Denver Snuffer is the elephant in the room. In order for him to be a true messenger and for the rebaptism he offers to be legit, his version of church history and church doctrine has to be correct. At the end of the day the underlying current of this blog comes down to Denver Snuffer. As much as Denver and his faithful try to deflect attention from him, his influence CANNOT be ignored or minimized.

For example, it doesn’t matter how much evidence there is that Joseph Smith taught and practiced plural marriage. Nor does it matter that Denver use to teach that he practiced it, he now rejects it, so those who accept him as a true messenger have to reject it, too. Which again necessitates demonizing Brigham Young.

Along the same lines the fact that Joseph Smith had the 12 apostles sustained as prophets, seers, and revelators back in 1836 is problematic to the Denver Snuffer narrative.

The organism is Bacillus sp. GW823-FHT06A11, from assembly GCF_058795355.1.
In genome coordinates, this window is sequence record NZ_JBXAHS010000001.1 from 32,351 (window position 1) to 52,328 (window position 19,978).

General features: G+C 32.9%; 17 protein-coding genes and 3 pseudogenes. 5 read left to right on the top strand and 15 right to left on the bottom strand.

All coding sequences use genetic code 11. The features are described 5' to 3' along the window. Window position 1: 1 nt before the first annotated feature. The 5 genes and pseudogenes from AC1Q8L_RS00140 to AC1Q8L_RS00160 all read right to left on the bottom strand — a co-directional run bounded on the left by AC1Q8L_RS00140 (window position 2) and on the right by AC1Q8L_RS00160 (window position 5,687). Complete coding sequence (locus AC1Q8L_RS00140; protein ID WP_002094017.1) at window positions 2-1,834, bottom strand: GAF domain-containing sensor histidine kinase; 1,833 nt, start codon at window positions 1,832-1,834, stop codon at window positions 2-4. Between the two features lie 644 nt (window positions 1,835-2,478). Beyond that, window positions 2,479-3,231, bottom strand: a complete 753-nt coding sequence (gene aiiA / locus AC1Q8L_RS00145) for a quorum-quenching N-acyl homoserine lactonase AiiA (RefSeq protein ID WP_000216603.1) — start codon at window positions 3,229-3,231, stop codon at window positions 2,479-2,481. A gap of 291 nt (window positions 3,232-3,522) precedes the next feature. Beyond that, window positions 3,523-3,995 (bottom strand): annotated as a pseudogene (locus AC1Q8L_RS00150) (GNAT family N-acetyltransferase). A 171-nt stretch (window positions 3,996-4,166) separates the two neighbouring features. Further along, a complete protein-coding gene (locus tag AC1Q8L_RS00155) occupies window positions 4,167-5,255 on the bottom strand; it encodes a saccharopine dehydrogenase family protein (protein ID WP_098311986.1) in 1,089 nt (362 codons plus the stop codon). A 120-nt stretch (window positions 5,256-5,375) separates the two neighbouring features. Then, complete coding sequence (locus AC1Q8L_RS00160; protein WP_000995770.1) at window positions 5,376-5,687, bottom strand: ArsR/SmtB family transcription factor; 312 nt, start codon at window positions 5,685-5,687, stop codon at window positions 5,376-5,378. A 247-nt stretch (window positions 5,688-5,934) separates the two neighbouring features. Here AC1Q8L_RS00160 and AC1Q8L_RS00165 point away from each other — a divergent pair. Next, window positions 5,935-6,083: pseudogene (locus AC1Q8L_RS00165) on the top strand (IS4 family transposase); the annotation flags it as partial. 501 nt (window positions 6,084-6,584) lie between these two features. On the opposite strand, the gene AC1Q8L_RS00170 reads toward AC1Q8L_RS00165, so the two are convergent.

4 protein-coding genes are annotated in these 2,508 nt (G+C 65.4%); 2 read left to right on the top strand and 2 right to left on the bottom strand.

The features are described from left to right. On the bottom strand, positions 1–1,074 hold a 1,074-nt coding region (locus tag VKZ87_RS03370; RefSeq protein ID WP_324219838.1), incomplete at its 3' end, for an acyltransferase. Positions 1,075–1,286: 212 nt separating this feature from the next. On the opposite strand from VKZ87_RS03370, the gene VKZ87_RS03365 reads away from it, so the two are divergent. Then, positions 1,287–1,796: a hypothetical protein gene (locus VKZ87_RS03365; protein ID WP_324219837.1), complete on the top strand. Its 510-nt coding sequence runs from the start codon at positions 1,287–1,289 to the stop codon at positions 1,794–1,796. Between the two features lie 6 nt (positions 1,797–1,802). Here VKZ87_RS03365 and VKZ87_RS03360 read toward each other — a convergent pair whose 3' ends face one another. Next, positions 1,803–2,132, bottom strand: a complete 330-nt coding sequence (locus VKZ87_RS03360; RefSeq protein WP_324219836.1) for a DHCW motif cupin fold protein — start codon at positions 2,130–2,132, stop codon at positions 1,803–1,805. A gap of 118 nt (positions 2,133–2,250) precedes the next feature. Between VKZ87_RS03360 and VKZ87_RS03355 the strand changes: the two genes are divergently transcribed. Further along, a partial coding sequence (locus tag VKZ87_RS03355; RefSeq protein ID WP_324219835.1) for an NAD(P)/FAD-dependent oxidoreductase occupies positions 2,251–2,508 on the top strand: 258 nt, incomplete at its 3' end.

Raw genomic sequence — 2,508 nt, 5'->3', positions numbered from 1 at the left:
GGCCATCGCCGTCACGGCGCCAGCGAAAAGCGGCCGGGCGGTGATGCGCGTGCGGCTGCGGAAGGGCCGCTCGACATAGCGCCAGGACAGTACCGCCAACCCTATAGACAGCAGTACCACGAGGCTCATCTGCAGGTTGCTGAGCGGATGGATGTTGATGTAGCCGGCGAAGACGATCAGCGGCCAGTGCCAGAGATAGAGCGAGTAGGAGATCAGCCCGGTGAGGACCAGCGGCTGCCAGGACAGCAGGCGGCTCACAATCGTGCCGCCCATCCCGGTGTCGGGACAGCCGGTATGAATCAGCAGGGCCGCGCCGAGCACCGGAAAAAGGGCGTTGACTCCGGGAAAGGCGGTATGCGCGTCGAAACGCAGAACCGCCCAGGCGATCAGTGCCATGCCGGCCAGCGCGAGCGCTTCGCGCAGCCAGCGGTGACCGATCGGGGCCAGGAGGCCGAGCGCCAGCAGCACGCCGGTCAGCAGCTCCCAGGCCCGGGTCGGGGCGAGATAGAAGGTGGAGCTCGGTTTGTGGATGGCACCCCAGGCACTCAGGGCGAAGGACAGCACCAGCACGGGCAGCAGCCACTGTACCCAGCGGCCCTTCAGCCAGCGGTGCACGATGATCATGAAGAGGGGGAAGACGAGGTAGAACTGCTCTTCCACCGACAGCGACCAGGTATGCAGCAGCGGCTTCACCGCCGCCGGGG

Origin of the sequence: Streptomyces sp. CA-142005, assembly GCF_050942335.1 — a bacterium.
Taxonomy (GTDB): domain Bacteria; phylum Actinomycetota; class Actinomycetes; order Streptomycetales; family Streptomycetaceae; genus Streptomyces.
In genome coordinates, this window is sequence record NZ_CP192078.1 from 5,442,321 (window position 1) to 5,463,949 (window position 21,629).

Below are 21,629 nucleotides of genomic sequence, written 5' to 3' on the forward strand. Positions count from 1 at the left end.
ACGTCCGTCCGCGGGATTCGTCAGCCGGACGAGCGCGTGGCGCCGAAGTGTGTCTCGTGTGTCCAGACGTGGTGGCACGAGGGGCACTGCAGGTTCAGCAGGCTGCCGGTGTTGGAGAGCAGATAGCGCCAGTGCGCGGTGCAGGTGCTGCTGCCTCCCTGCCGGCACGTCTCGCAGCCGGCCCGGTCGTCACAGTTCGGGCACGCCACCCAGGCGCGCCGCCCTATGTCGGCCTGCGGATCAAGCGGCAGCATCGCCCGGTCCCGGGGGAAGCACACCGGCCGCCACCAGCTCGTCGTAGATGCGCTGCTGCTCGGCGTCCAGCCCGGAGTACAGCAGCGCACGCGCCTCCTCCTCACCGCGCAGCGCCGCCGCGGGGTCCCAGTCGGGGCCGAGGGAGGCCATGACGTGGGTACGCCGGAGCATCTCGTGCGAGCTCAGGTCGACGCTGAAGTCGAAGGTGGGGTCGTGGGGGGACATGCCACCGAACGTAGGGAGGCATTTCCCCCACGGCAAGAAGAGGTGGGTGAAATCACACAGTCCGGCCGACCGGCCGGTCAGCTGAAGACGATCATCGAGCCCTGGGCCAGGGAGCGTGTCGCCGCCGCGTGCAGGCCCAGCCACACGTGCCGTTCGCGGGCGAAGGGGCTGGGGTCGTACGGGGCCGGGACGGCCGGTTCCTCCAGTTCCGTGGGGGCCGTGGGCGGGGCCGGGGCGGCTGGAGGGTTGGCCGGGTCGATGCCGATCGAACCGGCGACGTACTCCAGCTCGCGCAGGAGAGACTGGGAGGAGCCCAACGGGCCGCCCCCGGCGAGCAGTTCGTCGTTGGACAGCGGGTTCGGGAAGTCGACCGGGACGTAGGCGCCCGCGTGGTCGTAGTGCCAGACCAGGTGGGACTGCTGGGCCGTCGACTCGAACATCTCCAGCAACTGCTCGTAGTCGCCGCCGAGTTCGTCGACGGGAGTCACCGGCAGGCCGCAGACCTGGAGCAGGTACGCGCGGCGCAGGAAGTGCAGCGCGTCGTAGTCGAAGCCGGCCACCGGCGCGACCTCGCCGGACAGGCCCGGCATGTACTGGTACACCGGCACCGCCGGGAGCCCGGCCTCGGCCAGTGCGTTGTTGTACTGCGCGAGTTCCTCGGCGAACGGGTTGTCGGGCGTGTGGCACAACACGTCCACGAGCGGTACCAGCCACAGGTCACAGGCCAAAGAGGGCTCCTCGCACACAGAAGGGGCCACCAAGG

Rock from where I stand it really comes down to if one accepts Denver Snuffer as a true messenger or not. If one does then one has to spin the facts to fit his narrative, which is what I believe you and many of your readers are doing. Perhaps unintentionally.

ldsawakening said...

Jordomazing,

I would appreciate it if you would remove the rest of your drunken blasphemous posts from this comment section. I would certainly hope that you would learn from this not to touch the devil's drink anymore.

I don't like to assume things, but my guess is that you are also a follower of the Denver Snuffer movement where drinking is encouraged, as is swearing. If I were you I would cut your ties from that false prophet and his teachings right away. By their fruits ye shall know them. Drinking and swearing are two of the evil fruits of DS.